For about a hundred bucks, you too could be a Kansas City Barbecue Society member by taking a one-day certification course. Anyone who has completed the class can sign up to officiate any contest in North America. There is a volunteer corps of about 13,000 active judges. Sounds easy, but the rules are strict. Judges aren’t allowed to make faces that might influence the others. They’re not even supposed to look at each other.
7. Vegetables are “foreign objects”
If the judges detect any green matter other than parsley or leaf lettuce garnish, the entry is automatically disqualified. Even onion in chili is verboten.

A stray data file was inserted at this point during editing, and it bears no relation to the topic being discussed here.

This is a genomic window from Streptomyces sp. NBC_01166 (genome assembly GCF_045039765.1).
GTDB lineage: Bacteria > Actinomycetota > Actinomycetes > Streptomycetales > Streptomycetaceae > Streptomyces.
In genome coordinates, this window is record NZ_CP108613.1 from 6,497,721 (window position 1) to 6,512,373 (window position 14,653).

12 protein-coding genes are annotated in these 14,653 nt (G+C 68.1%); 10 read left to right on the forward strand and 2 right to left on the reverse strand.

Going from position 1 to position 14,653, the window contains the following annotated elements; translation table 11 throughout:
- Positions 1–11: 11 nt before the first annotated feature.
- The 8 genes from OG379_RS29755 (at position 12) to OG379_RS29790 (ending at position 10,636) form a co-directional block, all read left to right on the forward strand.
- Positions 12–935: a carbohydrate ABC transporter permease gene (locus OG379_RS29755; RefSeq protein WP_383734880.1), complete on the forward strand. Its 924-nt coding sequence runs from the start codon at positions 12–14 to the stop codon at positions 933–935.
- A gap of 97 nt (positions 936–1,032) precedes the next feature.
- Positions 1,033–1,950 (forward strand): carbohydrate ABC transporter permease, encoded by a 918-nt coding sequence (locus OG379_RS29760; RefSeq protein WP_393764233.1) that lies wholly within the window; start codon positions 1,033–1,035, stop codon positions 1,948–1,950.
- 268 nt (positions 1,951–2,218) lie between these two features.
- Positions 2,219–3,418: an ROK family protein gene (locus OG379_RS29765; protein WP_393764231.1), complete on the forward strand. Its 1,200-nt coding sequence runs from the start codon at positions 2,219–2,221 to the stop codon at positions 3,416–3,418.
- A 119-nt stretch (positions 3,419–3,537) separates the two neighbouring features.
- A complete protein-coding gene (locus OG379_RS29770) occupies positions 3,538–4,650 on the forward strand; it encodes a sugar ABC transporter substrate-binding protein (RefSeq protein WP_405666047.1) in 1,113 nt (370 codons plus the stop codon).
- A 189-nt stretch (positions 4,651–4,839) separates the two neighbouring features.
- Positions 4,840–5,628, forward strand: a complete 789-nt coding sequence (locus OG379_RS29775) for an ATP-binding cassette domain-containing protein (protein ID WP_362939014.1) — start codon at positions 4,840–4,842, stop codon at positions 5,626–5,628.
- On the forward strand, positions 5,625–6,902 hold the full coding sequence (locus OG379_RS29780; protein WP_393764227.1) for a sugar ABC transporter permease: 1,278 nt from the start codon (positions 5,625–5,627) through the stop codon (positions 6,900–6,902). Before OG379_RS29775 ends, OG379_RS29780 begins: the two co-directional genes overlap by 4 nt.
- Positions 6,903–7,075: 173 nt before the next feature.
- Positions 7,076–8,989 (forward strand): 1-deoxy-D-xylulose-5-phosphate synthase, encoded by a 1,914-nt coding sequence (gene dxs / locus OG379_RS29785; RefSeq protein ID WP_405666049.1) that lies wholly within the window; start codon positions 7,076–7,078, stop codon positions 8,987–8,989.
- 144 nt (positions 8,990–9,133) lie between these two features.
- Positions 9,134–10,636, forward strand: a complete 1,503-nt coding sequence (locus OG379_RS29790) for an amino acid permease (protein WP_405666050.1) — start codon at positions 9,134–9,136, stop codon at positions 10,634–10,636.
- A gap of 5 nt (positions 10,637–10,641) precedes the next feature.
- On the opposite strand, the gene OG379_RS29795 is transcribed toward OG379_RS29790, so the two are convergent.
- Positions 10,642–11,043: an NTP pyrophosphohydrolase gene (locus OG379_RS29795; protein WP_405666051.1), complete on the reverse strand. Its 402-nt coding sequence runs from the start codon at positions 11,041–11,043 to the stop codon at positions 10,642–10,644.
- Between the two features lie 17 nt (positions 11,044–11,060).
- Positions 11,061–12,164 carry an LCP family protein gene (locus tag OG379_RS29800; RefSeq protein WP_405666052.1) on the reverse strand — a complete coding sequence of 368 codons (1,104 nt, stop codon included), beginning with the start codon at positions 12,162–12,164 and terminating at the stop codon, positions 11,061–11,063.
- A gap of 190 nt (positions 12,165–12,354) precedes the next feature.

“If they’re smart, they’ll put their onion in a cheese cloth and pull it out before entering,” explains senior judge Yung Hsi. “I wouldn’t even trust a blender because little bits can get caught in the blade. If we see it, game over.”
8. Oversmoking is the most common mistake newbies make
“If it tastes like a pig that died in a barn fire, there’s a problem.” — Master Judge Mayben Amos.
9. There are regional flavour differences
Cooks adjust their seasoning to the regional preferences of the judges. People from the American South favour sweeter sauces and in the Southwest they like spice. Here in the Northwest, it’s all about balance. The judges want to taste a harmony of sweet, salt and spice.
10. It’s a one-bite competition
Barbecue is scored on appearance, texture and taste, with the latter accounting for more than 50 per cent of the score. But in the end it all comes down to one single bite that will make the judges’ mouths water.
What do you think of the crazy world of competitive BBQ? Let Vv Magazine know in the comments below, or tweet us @ViewtheVibe.